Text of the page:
Experts & advocates on renewable energy, mining, land rights discuss JFI’s report on mining

Prompted by JFI Lead Independent Researcher Francis Tseng’s highly comprehensive report on the future of mining and renewable energy, JFI convened a live Twitter conversation between experts and advocates in renewable energy, economics, geology, indigenous rights, land rights, and related issues. The Twitter chat hosted Francis alongside Thea Riofrancos, Daniel Aldana Cohen, Professor Julie Klinger, Ingrid Burrington, Frederico Freitas, Kathryn Goodenough, Jamie Kneen with Rabble Canada and Mining Watch.

Francis’s report, “Inside Out,” examines the relationship between a transition to renewable energy infrastructure and the myriad harms of mining. As the Trump Administration issued an executive order in April encouraging private US mineral extraction in space, and the State Department staked a claim to other rare earth minerals in March, the piece provides a timely look at the future of mining and issues of outsourced harm that such mining can entail. Read a summary of the piece here.

Our discussion on Twitter garnered vital attention to the issues of mineral supply, potential harms of extraction, and larger economic and humanitarian trends relevant to a renewable energy transition. An archive of the discussion is below, ordered by theme. You can also search #JFIMiningChat on Twitter to view the Twitter chat record there. Thank you to our core Twitter chat participants for the incredible discussion that left us with more great resources on the issue and key perspectives to bear in mind.

Outsourced Harm, Geographies of Pollution/Extraction

The report underscores the ubiquitous nature of mining and pollution’s impacts for the rare earth minerals that are necessary for alternative energy sources. This is a core consideration in the report: what are the ways mining impacts the environment and people alike, and what are pathways to mitigate that impact? Thea Riofrancos and Daniel Aldana-Cohen, co-authors of A Planet to Win: The case for a Green New Deal, discussed how class, race, and geography determine who suffers the harms of extraction. Mining Watch pointed out how copper and lithium extraction reveal unequal relationships between the Global North and South, and the potential for new areas of conflict related to mining. Ingrid Burrington and Professor Julie Klinger discussed individual versus structural foci for change:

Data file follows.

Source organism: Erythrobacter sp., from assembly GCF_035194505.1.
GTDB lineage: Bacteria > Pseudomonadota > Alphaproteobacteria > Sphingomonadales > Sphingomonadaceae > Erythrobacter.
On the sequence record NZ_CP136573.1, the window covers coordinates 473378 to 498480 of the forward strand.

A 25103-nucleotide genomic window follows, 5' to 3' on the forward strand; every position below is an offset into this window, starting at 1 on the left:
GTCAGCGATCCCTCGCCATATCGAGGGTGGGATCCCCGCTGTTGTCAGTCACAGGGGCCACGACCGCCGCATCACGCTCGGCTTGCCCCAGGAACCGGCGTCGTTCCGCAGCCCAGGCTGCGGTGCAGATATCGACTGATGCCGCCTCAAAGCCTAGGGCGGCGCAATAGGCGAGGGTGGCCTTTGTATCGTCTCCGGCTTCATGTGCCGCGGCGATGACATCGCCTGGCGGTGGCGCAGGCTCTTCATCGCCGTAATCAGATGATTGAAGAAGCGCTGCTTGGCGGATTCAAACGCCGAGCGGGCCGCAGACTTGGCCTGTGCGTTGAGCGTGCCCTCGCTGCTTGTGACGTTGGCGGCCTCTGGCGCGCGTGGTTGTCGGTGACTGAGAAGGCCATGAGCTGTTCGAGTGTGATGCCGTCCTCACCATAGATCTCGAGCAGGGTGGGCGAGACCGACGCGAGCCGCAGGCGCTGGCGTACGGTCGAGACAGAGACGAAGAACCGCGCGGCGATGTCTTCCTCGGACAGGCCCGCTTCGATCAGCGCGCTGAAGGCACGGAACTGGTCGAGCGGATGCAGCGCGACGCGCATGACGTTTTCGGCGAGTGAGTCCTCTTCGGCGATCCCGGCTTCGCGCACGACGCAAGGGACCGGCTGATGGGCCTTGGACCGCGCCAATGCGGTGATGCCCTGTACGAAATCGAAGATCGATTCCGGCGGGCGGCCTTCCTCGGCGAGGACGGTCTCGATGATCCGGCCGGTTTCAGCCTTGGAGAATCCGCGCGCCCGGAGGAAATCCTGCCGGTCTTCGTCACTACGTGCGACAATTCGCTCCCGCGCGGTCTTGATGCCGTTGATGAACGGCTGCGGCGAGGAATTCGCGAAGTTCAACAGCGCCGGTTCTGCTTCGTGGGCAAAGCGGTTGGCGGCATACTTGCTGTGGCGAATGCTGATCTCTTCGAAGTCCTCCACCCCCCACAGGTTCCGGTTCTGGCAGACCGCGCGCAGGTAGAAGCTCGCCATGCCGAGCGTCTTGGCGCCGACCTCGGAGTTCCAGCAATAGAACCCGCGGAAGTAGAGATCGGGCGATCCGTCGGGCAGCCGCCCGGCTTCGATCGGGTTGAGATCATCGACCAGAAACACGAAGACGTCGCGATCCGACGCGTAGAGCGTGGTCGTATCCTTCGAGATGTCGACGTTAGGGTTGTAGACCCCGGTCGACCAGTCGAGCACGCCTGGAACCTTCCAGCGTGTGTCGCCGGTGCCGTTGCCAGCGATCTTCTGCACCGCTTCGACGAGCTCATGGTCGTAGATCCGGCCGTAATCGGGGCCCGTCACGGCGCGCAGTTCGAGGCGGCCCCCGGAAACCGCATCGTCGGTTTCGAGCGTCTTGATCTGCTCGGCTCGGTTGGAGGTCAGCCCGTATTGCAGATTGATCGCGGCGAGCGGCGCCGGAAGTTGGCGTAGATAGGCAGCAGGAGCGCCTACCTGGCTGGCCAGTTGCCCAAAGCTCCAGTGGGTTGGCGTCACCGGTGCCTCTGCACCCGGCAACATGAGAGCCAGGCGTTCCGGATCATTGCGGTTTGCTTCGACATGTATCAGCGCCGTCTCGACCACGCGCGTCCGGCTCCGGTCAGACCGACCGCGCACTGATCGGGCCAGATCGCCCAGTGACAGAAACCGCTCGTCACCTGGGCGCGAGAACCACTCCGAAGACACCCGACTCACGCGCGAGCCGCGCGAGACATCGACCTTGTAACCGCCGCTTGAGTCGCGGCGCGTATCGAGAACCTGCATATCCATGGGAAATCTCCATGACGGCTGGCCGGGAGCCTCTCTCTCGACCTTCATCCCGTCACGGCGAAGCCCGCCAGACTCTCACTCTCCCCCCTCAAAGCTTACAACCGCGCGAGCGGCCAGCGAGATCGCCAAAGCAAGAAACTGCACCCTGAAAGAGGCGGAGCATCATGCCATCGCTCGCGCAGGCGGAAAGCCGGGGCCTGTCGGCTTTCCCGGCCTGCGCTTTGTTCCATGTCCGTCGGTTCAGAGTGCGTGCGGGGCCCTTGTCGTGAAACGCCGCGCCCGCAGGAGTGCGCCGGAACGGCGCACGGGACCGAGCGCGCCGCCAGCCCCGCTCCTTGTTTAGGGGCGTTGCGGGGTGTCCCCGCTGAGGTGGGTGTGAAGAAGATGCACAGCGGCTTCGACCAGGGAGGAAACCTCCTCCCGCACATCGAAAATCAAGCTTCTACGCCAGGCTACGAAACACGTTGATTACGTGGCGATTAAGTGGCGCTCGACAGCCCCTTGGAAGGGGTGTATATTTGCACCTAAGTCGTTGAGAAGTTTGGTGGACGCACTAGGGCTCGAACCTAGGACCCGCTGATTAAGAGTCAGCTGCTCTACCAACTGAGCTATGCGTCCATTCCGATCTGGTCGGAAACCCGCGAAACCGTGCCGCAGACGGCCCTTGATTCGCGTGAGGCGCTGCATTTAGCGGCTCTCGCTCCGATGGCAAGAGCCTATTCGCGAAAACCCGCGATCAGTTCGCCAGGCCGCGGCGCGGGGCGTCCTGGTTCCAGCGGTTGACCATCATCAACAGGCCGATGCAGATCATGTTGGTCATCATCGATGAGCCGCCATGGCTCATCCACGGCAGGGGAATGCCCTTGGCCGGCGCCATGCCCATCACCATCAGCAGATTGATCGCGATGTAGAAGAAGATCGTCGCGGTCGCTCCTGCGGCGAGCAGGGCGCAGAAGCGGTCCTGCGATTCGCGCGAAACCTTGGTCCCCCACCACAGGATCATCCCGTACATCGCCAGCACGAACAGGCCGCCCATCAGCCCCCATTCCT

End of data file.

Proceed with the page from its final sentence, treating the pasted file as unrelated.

Rethinking Scarcity and Consumption Frameworks

A transition away from fossil fuels will increase global demand for metals, including rare earth minerals. The report outlines potential supply concerns under future renewable energy transition scenarios, but shifts the focus from scarcity to the question of “environmental and human” burdens of extraction. Professor Julie Klinger, author of Rare Earth Frontiers, a vital research work on this topic, emphasized the distinction between “actual” scarcity and structural, or social, scarcity. Daniel Aldana Cohen argued that global consumption patterns in a green future ought to change from prioritizing private consumption to prioritizing collective consumption.

Professor Julie Klinger’s analysis of scarcity arguments was particularly informative of the various operative frames used in arguing for greater mineral extraction that underscore a status quo of exorbitant energy consumption patterns at a structural level.

Metal Mining and Indigenous Rights

Francis’ report details how expanding extractivist regimes continue to encroach on Indigenous lands to mine the metals used in low-carbon technologies. We asked: How can we prevent attacks on Indigenous rights from escalating with the increasing demand for metals in a renewable energy transition? Frederico Freitas, Assistant Professor of Latin American history and environmental policy at North Carolina State University explained how both large-scale and small-scale mining harm local Indigenous populations, especially in “gold rush” environments. Thea Riofrancos envisioned a green trade regime founded on respecting Indigenous sovereignty and labor rights, as outlined in A Planet to Win: Why We Need a Green New Deal.

Racial Justice and Renewable Energy Futures

Daniel Aldana Cohen drew attention to the complex links between environmental and racial justice, and introduced eco-apartheid, or “a regime of greening affluence for the few at the expense of the many,” as a potential analytical lens. Professor Julie Klinger argued for a Green New Deal grounded in a “reparations sensibility,” centering Black lives and racial justice.